To exist, the sport needs multiple equipment, stadiums, swimming pools, gyms etc. The stadiums are thus the structuring element of all sports. These are public institutions that have mostly been responsible for the construction of stadiums and other facilities. Sports organizations have many sources of income, including club fees and ticket sales, advertising and sponsorship, media rights, redistribution of income within the sports federations, merchandising, public aid, etc. Some sports organizations, however, find it significantly easier access to private sector resources than others. In terms of mass sports and amateur sports, equal opportunities and free access to sporting activities cannot be guaranteed by a strong government involvement. The Commission understands the importance of public support for sport and authorizes such aid, provided they are granted in respect of Community law.
This section provides, first, an overview of public financing of sports. It addresses the application of aid to exempt public support for the sports sector and the taxation of sports. It then focuses on aspects of private financing of sport. In this regard, it explores the sporting aspects of patronage and protection of intellectual property rights.
Public support for sport
Public support for sport can be in various forms, including:
Direct subsidies from public budgets,
Subsidies from government managed services wholly or partly by the State, or direct revenue from services licensed
Special rates of taxation
Loans at lower interest rates,
Guarantees with lower commissions,
Public funding of sports facilities,
The acquisition of a low-cost municipal public facility by an institution or a private club,
Cheap rental of sports facilities by public agencies,
Payment for the construction or renovation of sports facilities on the part of the Local Council,
Public works in private sport facilities,
The purchase of advertising space in public sports facilities,
Donations or real estate sales or exchanges of land destined for sports facilities.
Sport is vital to the welfare of a society. The vast majority of sports take place in non-profit structures, many of whom depend on public support to enable all citizens to have access to sport in an environment free of discrimination. Some States are confronted with the problem of how to achieve a more sustainable funding model to provide public subsidies to sports organizations.
To be less dependent on television, clubs are now seeking new sources of income. The observation of the current development financing and the use of stadiums in the United States show that they can generate considerable revenue for the clubs, through adaptation of new strategies.
Control of state aid has set a goal to ensure that government interventions do not affect competition or intra-Community trade. State aid is defined in this context, as a benefit conferred on a selective basis, in any form whatsoever, to the commitment of national governments. Therefore, the government does not cover grants awarded to individuals or general measures open to all businesses, grants or actions that are not state aid per se. (Delaney and Eckstein, 2003)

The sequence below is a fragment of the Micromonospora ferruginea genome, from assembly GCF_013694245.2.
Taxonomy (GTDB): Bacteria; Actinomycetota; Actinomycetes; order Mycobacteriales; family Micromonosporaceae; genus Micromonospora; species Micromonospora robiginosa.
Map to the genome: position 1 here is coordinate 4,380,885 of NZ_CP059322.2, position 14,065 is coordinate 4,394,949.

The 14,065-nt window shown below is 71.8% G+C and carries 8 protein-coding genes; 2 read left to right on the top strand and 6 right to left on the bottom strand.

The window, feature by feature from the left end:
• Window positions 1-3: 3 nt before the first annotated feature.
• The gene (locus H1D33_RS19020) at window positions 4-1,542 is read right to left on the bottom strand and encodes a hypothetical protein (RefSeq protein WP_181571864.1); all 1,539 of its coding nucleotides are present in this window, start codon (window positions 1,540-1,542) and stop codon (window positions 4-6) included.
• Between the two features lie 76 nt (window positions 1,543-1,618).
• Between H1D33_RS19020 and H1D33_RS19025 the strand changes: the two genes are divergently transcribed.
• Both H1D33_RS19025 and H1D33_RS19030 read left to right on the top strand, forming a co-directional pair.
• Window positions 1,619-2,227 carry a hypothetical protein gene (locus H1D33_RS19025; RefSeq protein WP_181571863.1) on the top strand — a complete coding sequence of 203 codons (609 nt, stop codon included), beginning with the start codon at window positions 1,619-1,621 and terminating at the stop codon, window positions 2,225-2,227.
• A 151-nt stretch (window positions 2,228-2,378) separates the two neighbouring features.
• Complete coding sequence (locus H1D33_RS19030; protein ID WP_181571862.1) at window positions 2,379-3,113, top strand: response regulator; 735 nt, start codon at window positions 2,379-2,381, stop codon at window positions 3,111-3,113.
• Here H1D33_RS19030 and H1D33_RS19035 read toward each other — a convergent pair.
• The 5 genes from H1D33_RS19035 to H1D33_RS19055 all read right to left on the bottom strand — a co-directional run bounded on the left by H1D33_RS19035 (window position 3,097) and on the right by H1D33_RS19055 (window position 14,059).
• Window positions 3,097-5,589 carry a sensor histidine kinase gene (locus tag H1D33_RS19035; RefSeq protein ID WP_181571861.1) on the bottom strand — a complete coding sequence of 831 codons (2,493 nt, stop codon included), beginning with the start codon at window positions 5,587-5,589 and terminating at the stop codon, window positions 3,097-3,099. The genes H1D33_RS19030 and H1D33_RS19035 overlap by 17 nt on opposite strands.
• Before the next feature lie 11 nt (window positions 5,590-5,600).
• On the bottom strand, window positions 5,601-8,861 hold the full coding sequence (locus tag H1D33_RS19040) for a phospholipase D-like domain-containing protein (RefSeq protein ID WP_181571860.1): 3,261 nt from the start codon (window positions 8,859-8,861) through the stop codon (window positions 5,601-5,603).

However, in certain circumstances, government interventions are necessary for the proper functioning of an equitable economy. The treaty also provides a number of objectives with which state aid may be considered compatible.
The modernization of infrastructure should enable optimization of resources and the equipment case, the situation overseas market stages in the world continues to evolve, mainly in Europe and the United States. This new policy around the stage took a turn in recent years: the audience and partners have become the central concern of clubs in order to improve revenues. The English club Manchester United aims to achieve its sales in the match day.
For professional clubs, the situation is similar, but with notable developments today. Indeed, financing of professional sports has changed considerably between 1970 and today. Thus, there are about thirty years, according to the Center for Law and Economics of Sport (CDES) of Limoges, the main source of funding came from the audience (81%) and local authorities (18%). In 2006, the audience represented only 15% and communities 4.1%, leaving room for funding more private, especially through television rights revenue (57%) and sponsors (18%). (Coates, 2000)
Since professional sports clubs are engaged in economic activities, there is no compelling argument for which they should be exempted from state aid rules. The need to ensure a standard playing field for the players, clubs and competitions as well as the need to ensure the uncertainty of the results may in fact be secured more effectively through the application of State aid, aimed at establishing a standard playing field and ensure that states or municipalities that are more willing or more able to provide subsidies to their clubs do not interfere with fair competition.